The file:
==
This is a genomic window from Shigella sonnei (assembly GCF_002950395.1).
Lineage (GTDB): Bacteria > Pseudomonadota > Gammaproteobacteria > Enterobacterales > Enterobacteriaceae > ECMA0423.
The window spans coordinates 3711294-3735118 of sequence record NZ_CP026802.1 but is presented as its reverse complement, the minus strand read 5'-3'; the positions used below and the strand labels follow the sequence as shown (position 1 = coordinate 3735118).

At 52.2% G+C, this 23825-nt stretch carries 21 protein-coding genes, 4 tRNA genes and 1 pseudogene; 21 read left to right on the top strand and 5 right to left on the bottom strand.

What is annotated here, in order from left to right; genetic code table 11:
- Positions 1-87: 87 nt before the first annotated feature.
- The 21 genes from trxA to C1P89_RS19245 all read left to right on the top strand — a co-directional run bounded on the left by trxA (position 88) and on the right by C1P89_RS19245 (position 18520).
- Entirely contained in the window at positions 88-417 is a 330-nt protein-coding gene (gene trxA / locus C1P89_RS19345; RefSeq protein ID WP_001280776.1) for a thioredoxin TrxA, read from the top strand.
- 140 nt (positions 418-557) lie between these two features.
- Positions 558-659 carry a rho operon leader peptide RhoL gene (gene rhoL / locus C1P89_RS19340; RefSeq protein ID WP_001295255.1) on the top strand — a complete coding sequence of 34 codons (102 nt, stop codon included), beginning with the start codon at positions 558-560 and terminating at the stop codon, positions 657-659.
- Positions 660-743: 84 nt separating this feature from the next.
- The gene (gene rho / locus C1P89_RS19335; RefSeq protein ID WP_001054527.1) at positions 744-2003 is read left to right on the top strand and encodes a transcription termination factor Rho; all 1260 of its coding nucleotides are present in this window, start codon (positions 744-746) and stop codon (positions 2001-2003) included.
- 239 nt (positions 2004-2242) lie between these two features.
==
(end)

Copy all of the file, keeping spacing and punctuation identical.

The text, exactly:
This is a genomic window from Shigella sonnei (assembly GCF_002950395.1).
Lineage (GTDB): Bacteria > Pseudomonadota > Gammaproteobacteria > Enterobacterales > Enterobacteriaceae > ECMA0423.
The window spans coordinates 3711294-3735118 of sequence record NZ_CP026802.1 but is presented as its reverse complement, the minus strand read 5'-3'; the positions used below and the strand labels follow the sequence as shown (position 1 = coordinate 3735118).

At 52.2% G+C, this 23825-nt stretch carries 21 protein-coding genes, 4 tRNA genes and 1 pseudogene; 21 read left to right on the top strand and 5 right to left on the bottom strand.

What is annotated here, in order from left to right; genetic code table 11:
- Positions 1-87: 87 nt before the first annotated feature.
- The 21 genes from trxA to C1P89_RS19245 all read left to right on the top strand — a co-directional run bounded on the left by trxA (position 88) and on the right by C1P89_RS19245 (position 18520).
- Entirely contained in the window at positions 88-417 is a 330-nt protein-coding gene (gene trxA / locus C1P89_RS19345; RefSeq protein ID WP_001280776.1) for a thioredoxin TrxA, read from the top strand.
- 140 nt (positions 418-557) lie between these two features.
- Positions 558-659 carry a rho operon leader peptide RhoL gene (gene rhoL / locus C1P89_RS19340; RefSeq protein ID WP_001295255.1) on the top strand — a complete coding sequence of 34 codons (102 nt, stop codon included), beginning with the start codon at positions 558-560 and terminating at the stop codon, positions 657-659.
- Positions 660-743: 84 nt separating this feature from the next.
- The gene (gene rho / locus C1P89_RS19335; RefSeq protein ID WP_001054527.1) at positions 744-2003 is read left to right on the top strand and encodes a transcription termination factor Rho; all 1260 of its coding nucleotides are present in this window, start codon (positions 744-746) and stop codon (positions 2001-2003) included.
- 239 nt (positions 2004-2242) lie between these two features.